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Annulling gratuitous alienations no breach of human rights, judge rules
The statutory provision striking at gratuitous alienations by a person made bankrupt within two years afterwards, without a discretion in the court as to whether to make an order against the transferee, does not contravene the European Convention on Human Rights, a Court of Session judge has ruled.
Lord Armstrong in the Outer House gave his decision in granting decree in favour of the Accountant in Bankruptcy, in a action seeking payment of £172,895, said to be the amount of a gratuitous alienation by John Walker, who was sequestrated on 1 April 2009, to his then wife Pauline, the defender in the action.
The defender and the debtor married in November 2007 and divorced in August 2010. Around December 2007, the debtor sold a house in Rutherglen and mandated the net free proceeds to the defender. These were put towards the purchase of a house in her name, to be used as a matrimonial home, the balance being met by the sale of her own property, and a mortgage. The defender averred that the sum transferred was a gift in contemplation of marriage, that although the parties separated in January 2008 she continued to reside in the property with her son and daughter and to maintain it without contribution from the debtor. The property had suffered a substantial fall in value, and granting decree would mean her losing her own contribution; she and her children would lose her home and she would be sequestrated.
For the defender it was argued that the defences to such an action, in s 34(4) of the Bankruptcy (Scotland) Act 1985, had no regard to the circumstances of the alienation, or to the reasonableness or proportionality of making the order sought, or to the personal or financial circumstances of the person against whom the order was sought. Section 34(4) was therefore incompatible with her and her family's rights under articles 6, 8, 14 of, and article 1 of the First Protocol (A1P1) to, the ECHR, and should be read down by allowing the court to consider the circumstances of the person against whom an order was to be made, and the nature and extent of any order to be made. Alternatively, she sought a declaration of incompatibility.
She maintained that previous cases ruling that the court had no discretion had been wrongly decided. Under human rights case law the lack of availability of compensation for her was also relevant. Proof should be allowed in relation to her circumstances.
Repelling the defences, Lord Armstrong said it was accepted that in matters of discretionary judgment, involving a balance between the competing interests of the need to protect an individual’s rights, on the one hand, and of the general interest of the community, on the other, in the implementation of social or economic policy, Parliament was to be afforded a wide margin of appreciation. Parliament had deliberately chosen to allow a discretion to the court in cases under s 35 of the Act, but not those under s 34 or 36. "Where that was done for good reason," he continued, "I accept that it was for Parliament to assess the advantages and disadvantages of the legislative alternatives, having regard to the aim sought to be achieved... In such circumstances, it must be recognised that the court will be slow to intervene, unless it can be shown that the relationship of proportionality between any particular aim sought to be realised by a legislative measure, and the means employed to achieve it, is unreasonable...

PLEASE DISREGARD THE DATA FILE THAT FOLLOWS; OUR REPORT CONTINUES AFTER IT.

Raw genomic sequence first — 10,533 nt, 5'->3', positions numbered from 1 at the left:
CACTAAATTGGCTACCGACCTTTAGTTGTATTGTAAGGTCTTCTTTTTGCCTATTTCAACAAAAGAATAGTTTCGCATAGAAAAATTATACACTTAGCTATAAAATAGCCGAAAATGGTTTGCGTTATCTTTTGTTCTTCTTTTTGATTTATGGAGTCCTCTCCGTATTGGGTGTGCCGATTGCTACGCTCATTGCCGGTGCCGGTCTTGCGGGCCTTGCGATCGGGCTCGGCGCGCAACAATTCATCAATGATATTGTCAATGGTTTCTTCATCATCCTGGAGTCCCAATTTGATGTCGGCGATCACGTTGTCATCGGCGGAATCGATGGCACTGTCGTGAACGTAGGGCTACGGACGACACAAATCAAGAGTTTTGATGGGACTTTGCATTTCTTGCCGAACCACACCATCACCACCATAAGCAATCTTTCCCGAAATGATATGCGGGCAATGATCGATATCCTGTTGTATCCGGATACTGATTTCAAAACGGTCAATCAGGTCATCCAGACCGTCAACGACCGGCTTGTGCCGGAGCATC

"Given the extent of the public and general interest in effecting and maintaining that protection, and the defences which are afforded by s 34, I am not persuaded that, in giving effect to the provision, any interference with the defender’s possessions, as defined for the purposes of A1P1, is unjustified or disproportionate."
He rejected the defender's other arguments, noting that it did not necessarily follow that the grant of decree would result in her losing her family home.
"In the whole circumstances," he concluded, "I am not persuaded that the terms of s 34(4) are unjustified, arbitrary or disproportionate. Rather, for the reasons submitted by the pursuer and the minuter, I find that the terms of the section strike an appropriate balance between its legitimate aim and the means of securing that aim, and that the degree of interference which might impact on the defender’s rights, is proportionate to the need to protect the interests of the general body of creditors, in the wider public interest. On that basis, I determine, in particular, that s 34(4), as currently interpreted, is compatible with the European Convention of Human Rights."
Click here to view the opinion.